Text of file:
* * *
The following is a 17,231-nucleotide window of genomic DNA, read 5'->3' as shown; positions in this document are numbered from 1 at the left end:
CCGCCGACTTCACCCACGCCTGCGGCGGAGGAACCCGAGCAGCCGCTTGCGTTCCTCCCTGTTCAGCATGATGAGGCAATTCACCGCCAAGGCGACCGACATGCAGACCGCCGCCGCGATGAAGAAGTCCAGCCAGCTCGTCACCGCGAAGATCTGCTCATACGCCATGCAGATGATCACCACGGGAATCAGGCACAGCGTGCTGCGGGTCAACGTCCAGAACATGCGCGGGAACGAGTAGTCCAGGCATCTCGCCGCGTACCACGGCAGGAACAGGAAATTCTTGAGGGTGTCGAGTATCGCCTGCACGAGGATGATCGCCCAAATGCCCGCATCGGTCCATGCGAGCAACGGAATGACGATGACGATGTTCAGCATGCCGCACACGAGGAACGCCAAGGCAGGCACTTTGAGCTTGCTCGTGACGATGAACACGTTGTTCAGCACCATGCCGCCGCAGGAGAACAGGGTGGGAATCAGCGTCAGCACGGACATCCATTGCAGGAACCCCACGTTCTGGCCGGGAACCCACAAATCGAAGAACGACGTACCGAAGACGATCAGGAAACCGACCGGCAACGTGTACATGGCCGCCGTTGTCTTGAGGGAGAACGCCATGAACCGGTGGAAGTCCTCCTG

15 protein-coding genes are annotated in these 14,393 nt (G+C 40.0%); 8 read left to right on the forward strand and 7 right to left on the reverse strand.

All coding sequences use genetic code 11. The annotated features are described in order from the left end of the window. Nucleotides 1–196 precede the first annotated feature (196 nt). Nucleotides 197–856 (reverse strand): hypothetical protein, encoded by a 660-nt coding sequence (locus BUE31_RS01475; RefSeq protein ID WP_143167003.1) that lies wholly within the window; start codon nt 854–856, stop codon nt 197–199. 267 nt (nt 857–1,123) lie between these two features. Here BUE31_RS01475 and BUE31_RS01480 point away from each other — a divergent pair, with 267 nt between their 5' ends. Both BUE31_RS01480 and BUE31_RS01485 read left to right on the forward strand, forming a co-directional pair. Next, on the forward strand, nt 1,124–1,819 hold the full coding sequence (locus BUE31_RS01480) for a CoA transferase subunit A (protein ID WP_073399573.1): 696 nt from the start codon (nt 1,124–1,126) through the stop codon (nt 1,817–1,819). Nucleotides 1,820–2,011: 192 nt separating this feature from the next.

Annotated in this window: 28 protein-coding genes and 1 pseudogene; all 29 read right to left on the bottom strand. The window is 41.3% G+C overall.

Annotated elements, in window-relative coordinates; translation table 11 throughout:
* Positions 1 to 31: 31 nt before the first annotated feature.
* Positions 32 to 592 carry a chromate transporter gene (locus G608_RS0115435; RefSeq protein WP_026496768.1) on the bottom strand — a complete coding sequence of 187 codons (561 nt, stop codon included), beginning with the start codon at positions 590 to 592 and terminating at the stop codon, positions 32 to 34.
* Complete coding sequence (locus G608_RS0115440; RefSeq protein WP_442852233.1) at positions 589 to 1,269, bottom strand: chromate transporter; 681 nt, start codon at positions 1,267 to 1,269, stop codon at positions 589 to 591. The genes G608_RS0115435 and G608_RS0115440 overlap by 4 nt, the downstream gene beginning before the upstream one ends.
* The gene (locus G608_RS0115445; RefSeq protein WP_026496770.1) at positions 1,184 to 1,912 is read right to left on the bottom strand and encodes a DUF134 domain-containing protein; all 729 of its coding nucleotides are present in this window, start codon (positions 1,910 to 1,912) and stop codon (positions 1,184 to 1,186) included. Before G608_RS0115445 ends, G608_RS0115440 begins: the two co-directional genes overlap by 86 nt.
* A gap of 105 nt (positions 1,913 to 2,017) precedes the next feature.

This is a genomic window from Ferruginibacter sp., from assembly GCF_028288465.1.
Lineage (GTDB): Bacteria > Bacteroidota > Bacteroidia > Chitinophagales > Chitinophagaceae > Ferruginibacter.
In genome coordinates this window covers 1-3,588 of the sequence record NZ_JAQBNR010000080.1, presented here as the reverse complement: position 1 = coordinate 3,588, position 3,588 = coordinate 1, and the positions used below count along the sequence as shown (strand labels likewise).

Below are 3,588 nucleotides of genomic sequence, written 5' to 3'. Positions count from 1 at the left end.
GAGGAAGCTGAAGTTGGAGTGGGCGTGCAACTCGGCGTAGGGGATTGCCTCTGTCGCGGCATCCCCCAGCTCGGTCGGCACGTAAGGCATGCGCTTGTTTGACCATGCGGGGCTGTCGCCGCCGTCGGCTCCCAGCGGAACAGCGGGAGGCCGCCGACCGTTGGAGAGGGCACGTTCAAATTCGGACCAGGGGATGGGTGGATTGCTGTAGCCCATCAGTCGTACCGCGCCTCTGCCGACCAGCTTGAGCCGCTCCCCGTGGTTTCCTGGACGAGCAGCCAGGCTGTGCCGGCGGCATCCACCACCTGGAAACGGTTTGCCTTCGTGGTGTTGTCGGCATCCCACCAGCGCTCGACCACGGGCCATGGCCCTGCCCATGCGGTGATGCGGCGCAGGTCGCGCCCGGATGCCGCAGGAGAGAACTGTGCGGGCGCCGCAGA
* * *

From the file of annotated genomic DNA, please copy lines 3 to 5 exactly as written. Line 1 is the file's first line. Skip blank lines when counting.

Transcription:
15 protein-coding genes are annotated in these 14,393 nt (G+C 40.0%); 8 read left to right on the forward strand and 7 right to left on the reverse strand.

All coding sequences use genetic code 11. The annotated features are described in order from the left end of the window. Nucleotides 1–196 precede the first annotated feature (196 nt). Nucleotides 197–856 (reverse strand): hypothetical protein, encoded by a 660-nt coding sequence (locus BUE31_RS01475; RefSeq protein ID WP_143167003.1) that lies wholly within the window; start codon nt 854–856, stop codon nt 197–199. 267 nt (nt 857–1,123) lie between these two features. Here BUE31_RS01475 and BUE31_RS01480 point away from each other — a divergent pair, with 267 nt between their 5' ends. Both BUE31_RS01480 and BUE31_RS01485 read left to right on the forward strand, forming a co-directional pair. Next, on the forward strand, nt 1,124–1,819 hold the full coding sequence (locus BUE31_RS01480) for a CoA transferase subunit A (protein ID WP_073399573.1): 696 nt from the start codon (nt 1,124–1,126) through the stop codon (nt 1,817–1,819). Nucleotides 1,820–2,011: 192 nt separating this feature from the next.

Annotated in this window: 28 protein-coding genes and 1 pseudogene; all 29 read right to left on the bottom strand. The window is 41.3% G+C overall.